Results from the Canadian Cannabis Patient Survey 2019 (CCPS 2019), a large cross-sectional survey of medical cannabis patients in Canada, has suggested that users spontaneously reduce their alcohol intake while using the drug. The researchers, from various British Columbia-based academic institutions and medical cannabis producer Tilray, reported that medical cannabis use is associated with self-reported reductions and even discontinuation of alcohol use amongst cannabis-authorized patients.
Of the 2,102 people surveyed, 973 participants reported past or current alcohol use. Of these, 44 percent (419) reported decreasing alcohol use frequency over the last 30 days, 34 percent (323) decreased the number of drinks per week, while 8 percent (76) reported using no alcohol at all over the 30 days prior to the survey.
In another statistic from the study, the researchers found that median drinking days went from 10.5 days per month prior to cannabis use, to eight afterwards.
The survey results add to a growing body of evidence that medical cannabis use is often associated with reductions in the use of other substances—not just alcohol, but also opioids and illicit drugs.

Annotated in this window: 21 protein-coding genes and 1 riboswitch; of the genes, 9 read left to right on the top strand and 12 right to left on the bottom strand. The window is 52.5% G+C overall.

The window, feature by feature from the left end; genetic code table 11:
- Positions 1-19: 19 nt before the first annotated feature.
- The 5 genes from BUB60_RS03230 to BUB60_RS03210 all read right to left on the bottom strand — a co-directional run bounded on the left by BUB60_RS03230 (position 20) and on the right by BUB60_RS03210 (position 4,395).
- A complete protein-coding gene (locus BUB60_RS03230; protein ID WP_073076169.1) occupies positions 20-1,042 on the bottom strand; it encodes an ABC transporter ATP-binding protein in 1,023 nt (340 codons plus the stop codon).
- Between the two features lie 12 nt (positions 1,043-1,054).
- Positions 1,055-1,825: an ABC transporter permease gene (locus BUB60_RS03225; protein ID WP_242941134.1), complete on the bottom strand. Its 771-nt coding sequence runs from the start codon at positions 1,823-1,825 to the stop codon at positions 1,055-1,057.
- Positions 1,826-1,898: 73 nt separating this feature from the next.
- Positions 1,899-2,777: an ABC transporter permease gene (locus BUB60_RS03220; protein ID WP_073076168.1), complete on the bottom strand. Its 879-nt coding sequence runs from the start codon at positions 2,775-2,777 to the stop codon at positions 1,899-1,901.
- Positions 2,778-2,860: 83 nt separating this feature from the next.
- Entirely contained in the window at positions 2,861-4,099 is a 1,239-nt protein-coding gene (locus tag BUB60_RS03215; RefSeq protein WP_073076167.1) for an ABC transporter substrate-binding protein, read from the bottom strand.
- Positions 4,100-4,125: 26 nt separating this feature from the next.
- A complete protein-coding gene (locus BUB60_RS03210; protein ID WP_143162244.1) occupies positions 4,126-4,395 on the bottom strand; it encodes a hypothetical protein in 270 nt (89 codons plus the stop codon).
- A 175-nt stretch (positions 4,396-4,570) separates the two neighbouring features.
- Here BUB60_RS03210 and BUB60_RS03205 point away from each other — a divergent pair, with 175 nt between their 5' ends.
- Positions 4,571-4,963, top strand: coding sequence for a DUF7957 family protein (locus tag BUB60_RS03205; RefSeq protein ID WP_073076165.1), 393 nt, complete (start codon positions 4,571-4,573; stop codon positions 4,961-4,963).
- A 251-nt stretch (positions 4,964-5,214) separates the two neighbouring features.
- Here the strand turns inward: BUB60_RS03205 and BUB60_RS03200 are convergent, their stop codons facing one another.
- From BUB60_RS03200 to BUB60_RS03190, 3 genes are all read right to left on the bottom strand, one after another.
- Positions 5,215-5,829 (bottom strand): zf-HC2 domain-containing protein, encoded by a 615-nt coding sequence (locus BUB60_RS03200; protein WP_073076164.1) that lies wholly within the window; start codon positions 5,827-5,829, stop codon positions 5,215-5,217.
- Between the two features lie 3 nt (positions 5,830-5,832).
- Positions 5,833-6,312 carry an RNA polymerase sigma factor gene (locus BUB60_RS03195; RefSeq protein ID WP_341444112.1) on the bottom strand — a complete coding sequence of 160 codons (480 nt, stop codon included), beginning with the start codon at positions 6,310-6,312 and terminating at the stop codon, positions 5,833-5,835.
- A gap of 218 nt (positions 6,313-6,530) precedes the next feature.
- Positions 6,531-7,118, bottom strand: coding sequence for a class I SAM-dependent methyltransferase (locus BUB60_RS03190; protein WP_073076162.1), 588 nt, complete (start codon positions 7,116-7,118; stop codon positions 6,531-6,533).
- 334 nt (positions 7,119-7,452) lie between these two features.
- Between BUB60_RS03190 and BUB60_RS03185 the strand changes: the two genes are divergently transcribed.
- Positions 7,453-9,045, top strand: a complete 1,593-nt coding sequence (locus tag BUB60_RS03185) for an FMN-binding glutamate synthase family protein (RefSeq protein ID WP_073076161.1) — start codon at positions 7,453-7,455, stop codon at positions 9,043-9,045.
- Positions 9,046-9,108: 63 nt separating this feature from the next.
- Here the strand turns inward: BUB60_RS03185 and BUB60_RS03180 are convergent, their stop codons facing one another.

“Our findings suggest that medical cannabis initiation may be associated with self-reported reductions and cessation of alcohol use among medical cannabis patients,” the authors wrote. “Since alcohol is the most prevalent recreational substance in North America, and its use results in significant rates of criminality, morbidity and mortality, these findings may result in improved health outcomes for medical cannabis patients, as well as overall improvements in public health and safety. ”
Other studies have also proposed links between cannabis use and alcohol use reduction. For example an Oregon State University study published January 2020 found that binge drinking rates among college students were reduced in areas with legalized cannabis. And research published last year found binge drinking levels were 9 percent below the national average in those states where the drug was legal.